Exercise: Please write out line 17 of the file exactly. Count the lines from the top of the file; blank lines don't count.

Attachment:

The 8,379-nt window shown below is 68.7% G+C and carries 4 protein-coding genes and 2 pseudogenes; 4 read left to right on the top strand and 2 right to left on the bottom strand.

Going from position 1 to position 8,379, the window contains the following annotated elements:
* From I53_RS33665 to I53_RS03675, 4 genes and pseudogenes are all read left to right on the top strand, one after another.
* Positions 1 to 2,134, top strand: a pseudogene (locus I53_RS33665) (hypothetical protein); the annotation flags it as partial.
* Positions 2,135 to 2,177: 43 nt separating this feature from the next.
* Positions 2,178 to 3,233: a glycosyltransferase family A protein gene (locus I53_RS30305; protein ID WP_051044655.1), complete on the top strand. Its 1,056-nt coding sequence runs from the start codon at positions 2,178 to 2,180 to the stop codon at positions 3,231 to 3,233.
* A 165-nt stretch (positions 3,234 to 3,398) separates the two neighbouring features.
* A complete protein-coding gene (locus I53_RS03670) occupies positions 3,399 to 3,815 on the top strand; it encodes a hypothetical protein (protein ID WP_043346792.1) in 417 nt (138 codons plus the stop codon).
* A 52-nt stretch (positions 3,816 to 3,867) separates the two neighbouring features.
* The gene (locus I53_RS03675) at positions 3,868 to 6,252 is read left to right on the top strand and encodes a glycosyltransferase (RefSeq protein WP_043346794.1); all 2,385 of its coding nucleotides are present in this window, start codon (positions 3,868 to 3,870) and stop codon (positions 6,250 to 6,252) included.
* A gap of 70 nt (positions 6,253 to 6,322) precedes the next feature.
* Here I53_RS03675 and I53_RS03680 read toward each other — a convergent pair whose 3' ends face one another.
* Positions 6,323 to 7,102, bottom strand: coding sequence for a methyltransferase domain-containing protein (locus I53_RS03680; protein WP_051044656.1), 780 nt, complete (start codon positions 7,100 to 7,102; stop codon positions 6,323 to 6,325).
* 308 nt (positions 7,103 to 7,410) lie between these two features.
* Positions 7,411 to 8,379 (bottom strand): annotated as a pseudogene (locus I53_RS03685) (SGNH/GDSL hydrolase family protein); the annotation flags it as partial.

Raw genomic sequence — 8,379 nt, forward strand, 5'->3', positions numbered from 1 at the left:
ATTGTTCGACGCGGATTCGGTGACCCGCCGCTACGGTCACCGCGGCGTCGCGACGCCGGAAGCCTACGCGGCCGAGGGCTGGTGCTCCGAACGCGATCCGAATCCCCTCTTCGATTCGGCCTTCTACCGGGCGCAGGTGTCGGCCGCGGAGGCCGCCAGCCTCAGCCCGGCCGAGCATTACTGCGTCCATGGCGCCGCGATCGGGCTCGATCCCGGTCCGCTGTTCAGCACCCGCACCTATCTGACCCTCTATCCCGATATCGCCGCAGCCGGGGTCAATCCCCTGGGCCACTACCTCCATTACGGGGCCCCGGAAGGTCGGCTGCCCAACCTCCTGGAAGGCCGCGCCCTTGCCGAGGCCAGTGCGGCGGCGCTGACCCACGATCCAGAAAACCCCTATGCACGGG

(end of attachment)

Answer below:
ATTGTTCGACGCGGATTCGGTGACCCGCCGCTACGGTCACCGCGGCGTCGCGACGCCGGAAGCCTACGCGGCCGAGGGCTGGTGCTCCGAACGCGATCCGAATCCCCTCTTCGATTCGGCCTTCTACCGGGCGCAGGTGTCGGCCGCGGAGGCCGCCAGCCTCAGCCCGGCCGAGCATTACTGCGTCCATGGCGCCGCGATCGGGCTCGATCCCGGTCCGCTGTTCAGCACCCGCACCTATCTGACCCTCTATCCCGATATCGCCGCAGCCGGGGTCAATCCCCTGGGCCACTACCTCCATTACGGGGCCCCGGAAGGTCGGCTGCCCAACCTCCTGGAAGGCCGCGCCCTTGCCGAGGCCAGTGCGGCGGCGCTGACCCACGATCCAGAAAACCCCTATGCACGGG